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Barred Gate To Pontcanna

They *really* don’t want anyone to go through this gate. I guess the pedestrians became a nuisance once the initial gate stopped cyclists from going anywhere 🙂

(Look closely at the gate and you’ll see that a metal bar has been placed over the top of the two poles, just in case someone incredibly thin had been squeezing through the very narrow gap).

Copyright (c) 2010 Stuart Herbert. blog | twitter: (photography) (all).

If you’re reading this in the RSS feed, my original blog post also includes a Google map showing where this photo was taken. Unfortunately I haven’t managed to get the map to appear yet in the RSS feed, so for now you’ll have to click through to my blog if you want to see the map. Sorry.

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Lamp And Bushes Beside Cathays Station

The main entrance to Cathays Station is from the alleyway that runs behind Cardiff University. This combination of blue skies, rubbery-green leaves and a streetlight caught my attention.

Copyright (c) Stuart Herbert. blog | twitter: (photography) (all) | facebook: (Merthyr Road project) (all).

If you’re reading this in the RSS feed, my original blog post also includes a Google map showing where this photo was taken. Unfortunately I haven’t managed to get the map to appear yet in the RSS feed, so for now you’ll have to click through to my blog if you want to see the map. Sorry.

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Lamp And Bushes Beside Cathays Station

The main entrance to Cathays Station is from the alleyway that runs behind Cardiff University. This combination of blue skies, rubbery-green leaves and a streetlight caught my attention.

Copyright (c) Stuart Herbert. blog | twitter: (photography) (all) | facebook: (Merthyr Road project) (all).

If you’re reading this in the RSS feed, my original blog post also includes a Google map showing where this photo was taken. Unfortunately I haven’t managed to get the map to appear yet in the RSS feed, so for now you’ll have to click through to my blog if you want to see the map. Sorry.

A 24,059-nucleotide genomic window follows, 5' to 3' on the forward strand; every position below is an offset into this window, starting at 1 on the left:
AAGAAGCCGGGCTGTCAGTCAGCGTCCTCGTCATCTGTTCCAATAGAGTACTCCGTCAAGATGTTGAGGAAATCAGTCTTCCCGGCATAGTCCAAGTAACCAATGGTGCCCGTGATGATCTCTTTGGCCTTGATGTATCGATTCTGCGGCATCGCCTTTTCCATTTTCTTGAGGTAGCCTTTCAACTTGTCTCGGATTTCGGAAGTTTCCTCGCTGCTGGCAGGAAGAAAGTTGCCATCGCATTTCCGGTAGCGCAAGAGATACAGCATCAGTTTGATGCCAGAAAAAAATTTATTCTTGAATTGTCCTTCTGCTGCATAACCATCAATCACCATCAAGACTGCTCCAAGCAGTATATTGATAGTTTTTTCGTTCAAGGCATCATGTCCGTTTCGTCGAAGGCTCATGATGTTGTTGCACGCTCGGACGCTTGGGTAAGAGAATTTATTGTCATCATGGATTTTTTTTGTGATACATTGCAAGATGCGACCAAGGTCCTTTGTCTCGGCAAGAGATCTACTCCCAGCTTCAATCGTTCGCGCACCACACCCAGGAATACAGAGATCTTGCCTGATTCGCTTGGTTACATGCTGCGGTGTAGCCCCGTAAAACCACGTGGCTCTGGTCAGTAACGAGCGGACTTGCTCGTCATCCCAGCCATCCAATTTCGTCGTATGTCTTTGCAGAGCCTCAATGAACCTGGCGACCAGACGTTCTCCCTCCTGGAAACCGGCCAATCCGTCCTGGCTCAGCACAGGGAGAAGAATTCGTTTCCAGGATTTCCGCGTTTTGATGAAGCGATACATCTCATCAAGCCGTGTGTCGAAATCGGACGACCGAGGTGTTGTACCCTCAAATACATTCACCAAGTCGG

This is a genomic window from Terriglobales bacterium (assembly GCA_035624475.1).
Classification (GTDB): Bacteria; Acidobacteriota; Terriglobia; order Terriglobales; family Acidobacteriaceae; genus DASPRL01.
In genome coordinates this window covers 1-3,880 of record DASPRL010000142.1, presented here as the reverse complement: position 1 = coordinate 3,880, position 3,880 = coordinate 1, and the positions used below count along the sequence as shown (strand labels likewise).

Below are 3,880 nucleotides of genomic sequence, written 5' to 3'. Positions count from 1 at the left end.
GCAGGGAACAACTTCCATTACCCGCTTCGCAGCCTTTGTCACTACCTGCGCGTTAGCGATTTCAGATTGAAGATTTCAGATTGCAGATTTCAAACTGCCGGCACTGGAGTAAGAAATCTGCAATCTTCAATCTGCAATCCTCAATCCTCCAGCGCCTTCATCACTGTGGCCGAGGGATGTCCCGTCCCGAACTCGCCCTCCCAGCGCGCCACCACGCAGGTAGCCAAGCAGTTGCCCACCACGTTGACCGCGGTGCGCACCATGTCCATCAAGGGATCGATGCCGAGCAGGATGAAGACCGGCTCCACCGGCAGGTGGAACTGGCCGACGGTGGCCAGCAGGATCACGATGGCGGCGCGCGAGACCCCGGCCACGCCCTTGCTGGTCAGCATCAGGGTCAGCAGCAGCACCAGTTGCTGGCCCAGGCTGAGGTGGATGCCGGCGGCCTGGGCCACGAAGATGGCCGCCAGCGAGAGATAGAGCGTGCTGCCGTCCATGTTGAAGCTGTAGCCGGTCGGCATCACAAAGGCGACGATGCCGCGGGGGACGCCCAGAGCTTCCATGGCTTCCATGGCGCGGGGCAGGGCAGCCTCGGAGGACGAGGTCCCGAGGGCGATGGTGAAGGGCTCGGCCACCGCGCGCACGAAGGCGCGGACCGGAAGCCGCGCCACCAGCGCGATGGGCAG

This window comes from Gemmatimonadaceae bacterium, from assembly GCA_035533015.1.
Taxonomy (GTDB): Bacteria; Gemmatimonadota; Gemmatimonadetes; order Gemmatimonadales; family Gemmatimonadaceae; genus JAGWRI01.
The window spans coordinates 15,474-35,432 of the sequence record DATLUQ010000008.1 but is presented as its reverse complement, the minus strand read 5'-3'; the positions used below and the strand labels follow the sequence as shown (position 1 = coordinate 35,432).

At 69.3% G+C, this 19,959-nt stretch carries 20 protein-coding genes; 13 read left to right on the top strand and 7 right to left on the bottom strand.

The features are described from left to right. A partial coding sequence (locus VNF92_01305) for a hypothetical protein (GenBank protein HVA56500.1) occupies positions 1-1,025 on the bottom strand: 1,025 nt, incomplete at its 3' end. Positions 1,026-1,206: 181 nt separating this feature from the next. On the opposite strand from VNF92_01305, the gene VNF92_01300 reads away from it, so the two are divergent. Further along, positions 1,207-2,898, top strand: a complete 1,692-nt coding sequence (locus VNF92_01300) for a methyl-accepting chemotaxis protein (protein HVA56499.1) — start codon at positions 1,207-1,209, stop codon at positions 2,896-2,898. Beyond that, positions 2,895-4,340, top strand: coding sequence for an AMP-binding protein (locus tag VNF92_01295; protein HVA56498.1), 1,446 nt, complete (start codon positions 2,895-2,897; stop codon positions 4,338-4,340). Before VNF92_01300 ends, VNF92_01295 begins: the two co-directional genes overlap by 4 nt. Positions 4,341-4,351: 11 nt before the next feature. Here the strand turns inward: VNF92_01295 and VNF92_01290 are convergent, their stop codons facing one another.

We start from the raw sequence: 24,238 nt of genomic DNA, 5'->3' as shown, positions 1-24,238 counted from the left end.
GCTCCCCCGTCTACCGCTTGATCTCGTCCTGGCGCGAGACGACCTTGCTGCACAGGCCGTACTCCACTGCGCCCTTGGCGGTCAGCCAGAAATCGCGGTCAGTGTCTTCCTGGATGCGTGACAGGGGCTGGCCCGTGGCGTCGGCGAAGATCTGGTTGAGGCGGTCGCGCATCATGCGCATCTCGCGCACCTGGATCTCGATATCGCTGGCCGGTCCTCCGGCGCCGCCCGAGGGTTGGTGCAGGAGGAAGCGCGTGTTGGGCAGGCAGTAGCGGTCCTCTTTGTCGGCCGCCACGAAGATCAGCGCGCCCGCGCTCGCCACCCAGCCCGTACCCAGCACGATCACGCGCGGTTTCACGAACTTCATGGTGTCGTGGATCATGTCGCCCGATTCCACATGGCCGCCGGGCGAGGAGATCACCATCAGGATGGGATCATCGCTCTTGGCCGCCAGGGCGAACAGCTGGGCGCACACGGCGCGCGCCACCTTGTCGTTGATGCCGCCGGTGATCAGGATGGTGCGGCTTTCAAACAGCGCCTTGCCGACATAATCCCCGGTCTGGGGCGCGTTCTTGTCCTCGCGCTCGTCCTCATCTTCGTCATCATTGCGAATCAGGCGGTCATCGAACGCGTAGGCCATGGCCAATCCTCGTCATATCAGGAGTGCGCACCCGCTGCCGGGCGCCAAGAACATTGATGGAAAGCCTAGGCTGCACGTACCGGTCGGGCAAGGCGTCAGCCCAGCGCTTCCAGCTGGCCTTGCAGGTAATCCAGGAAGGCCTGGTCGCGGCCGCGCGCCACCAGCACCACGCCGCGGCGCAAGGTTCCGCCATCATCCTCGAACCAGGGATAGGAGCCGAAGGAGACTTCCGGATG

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The Rooftops Of Cilfynydd

Cilfynydd today stands on the northern edge of Pontypridd as it creeps up the Taff valley towards Abercynon and beyond to Merthyr Tydfil. It sits to the east of the route of the Glamorganshire Canal (now buried beneath the A470 trunk road).

Most of the old terraced housing was built between 1884 and 1910, with the population exploding from a hundred or so people to over 3,500! This sudden population of what was originally a farming hamlet was driven by the opening of the Albion Colliery (closed 1966; today is the site of Pontypridd High School) in 1887. The village suffered great tragedy and loss in 1894 when 290 men and boys were killed by a massive underground explosion in the colliery.

References:

http://en.wikipedia.org/wiki/Cilfynydd

Copyright (c) 2010 Stuart Herbert. blog | twitter: (photography) (all).

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Completed in 1926, Llwyn Onn is the southernmost and largest of the three reservoirs built across the Taf Fawr to supply water to Merthyr Tydfil and the valleys south to Cardiff. With unsually warm and dry weather so far in 2010, water levels at Llwyn Onn have dropped dramatically, revealing Pont-yr-Daf and allowing safe access along the retaining wall to the sluice gates at the southern end.

The Photos

Path Down From The Taff Trail

The Taff Trail (national cycle route 8 ) runs down the western edge of the reservoir, and from the road there are plenty of paths like this one that you can use to walk down to the shores of the reservoir.

Pont-yr-Daf Revealed By Drought

When the reservoir is at normal levels, Pont-yr-Daf lies underwater. But current water levels have fallen low enough to reveal the bridge – the only surviving structure from when the reservoir was created. This shot is looking north … note how the whole northern end of the reservoir is both silted up and completely dried out.